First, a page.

Pierre-Jean de Béranger

1780 – 1857 • France

Song-writer * Constitutional monarchist * Republican

Pierre-Jean Béranger was the most influential French song-writer of the 19th century.

He was born at 50 Rue Montorgueil on August 19 1780, but was brought up by his grandfather, a tailer who lived at an address unknown in the Rue du Faubourg Saint-Antoine. There, as a small child he witnessed the storming of the Bastille.

By the time he was 20 he was living in a shack at 50 Rue René Boulanger.

He began writing patriotic songs that were appreciated both under Napoleon and initially under Louis XVIII. But by 1821 his songs began to bite at the Bourbons and in December 1821 he was jailed in the political wing of the Ste Pélagie prison whose entrance was at nos 2-8 Rue du Puits de l’Ermite. Released after winning an appeal three months later, he found his popularity greatly enhanced.

In the mid-1820s under the Restoration Béranger lived at 27 Rue des Martyrs. On August 24 1827 he took part in the funeral at Père Lachaise cemetery of his friend from up the road, Jacques-Antoine Manuel, alongside whom Béranger himself would be buried thirty years later. An elected deputy Manuel had been thrown out of the National Assembly in 1823 for opposing the Bourbons sending troops to support the Spanish king Ferdinand VII against a popular uprising.

In March 1828 Béranger was jailed for the second time. On this occasion he spent nine months at the La Force prison for publishing another collection of his anti-Bourbon patriotic songs.

His songs helped shape the cultural background for the widespread support for the 1830 July Revolution.

From 1833 to 1835 Béranger lived in an attic room on the 2nd floor of 42 Rue Raynouard in the 16th arrondissement. In 1839 he published two poems reflecting the influence on him of Saint-Simon and Cabet, one of which, ‘Madmen‘ has been described (in the Maitron) as ‘publicly showing his sympathy for all forms of socialism’. The other, the Old Tramp, confirms his humanism.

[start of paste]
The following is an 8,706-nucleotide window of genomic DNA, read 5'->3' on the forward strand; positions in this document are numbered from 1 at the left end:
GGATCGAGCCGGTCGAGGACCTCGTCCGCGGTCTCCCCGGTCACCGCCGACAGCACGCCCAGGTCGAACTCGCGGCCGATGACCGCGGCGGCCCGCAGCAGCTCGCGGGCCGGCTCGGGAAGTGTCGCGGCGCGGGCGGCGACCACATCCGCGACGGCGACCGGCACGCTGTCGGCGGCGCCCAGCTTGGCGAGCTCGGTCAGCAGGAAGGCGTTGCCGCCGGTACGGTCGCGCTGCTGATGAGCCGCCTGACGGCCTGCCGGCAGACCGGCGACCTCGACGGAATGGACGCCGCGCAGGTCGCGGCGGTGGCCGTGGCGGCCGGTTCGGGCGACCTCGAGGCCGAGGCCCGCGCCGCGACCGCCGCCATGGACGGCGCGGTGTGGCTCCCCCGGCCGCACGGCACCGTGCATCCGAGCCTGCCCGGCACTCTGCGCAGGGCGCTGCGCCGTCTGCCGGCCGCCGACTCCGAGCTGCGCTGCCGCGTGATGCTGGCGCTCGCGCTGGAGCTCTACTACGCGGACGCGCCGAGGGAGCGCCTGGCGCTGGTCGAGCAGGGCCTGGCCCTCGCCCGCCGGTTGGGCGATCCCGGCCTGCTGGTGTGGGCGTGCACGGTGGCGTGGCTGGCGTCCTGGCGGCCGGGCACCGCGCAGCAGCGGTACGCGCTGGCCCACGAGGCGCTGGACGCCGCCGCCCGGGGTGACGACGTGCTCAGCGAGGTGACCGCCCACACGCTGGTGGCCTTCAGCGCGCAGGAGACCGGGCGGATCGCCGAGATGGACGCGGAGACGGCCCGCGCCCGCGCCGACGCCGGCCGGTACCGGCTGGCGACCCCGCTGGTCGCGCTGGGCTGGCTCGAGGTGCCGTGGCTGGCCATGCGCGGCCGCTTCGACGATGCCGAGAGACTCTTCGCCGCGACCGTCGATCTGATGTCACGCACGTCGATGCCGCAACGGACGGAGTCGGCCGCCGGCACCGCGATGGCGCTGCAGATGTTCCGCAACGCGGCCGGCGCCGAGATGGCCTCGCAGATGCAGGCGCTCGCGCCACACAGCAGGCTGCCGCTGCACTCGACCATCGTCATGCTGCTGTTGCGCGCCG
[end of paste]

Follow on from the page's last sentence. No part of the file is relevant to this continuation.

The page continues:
A few years later from 1841 up to 1848 he lived in another 16th arrondissement flat at 19 Rue Vineuse. He made much of his ordinary background, writing of how ‘low’ he was in his 1847 poem ‘Villain’.

Viewed as France’s ‘national poet’, his songs with their indirect critique of the Bourbons led him to imprisonment. He appealed to liberals, republicans, Bonapartists and socialists. Under the Second Empire he was criticised for having in part helped build up the Napoleonic myth that allowed Louis-Napoleon to take power.

The first statue of Béranger in the Square du Temple was sculpted by Amédée Doublemard,. it was erected by public subscription in 1879 and placed close to where he had lived. It was melted down to provide bronze for the German Army occupiers in 1942,

Béranger died on July 16 1857 in the top floor of No 5 Rue Vendôme, that was renamed Rue Béranger in 1864. When he lived there the regency mansion built between 1720 and 1725 was called the Hotel de la Haye. It is now the Pierre-Jean-de-Béranger Secondary School while the mansion next door is the Béranger Primary School.

A second Béranger statue by Henri Lagriffoul took the place of the first in 1953.

More info

Le Maitron


Georges Brassens

1921-1981 • France

Anarchist • Singer

A leading anarchist poet and songwriter of the 1950s and 1960s, he encouraged anti-authoritarianism.

Brassens contributed regularly in 1946-1947 under pseudonyms to the weekly anarchist newspaper Le Libertaire. In the 1950s Brassens’ donations enabled the Libertarian communist federation that ran the paper to move into an office in Rue Saint-Denis.

Brassens was one of many famous singers who appeared at the venue the Concert Pacra in the boulevard Beaumarchais.

More info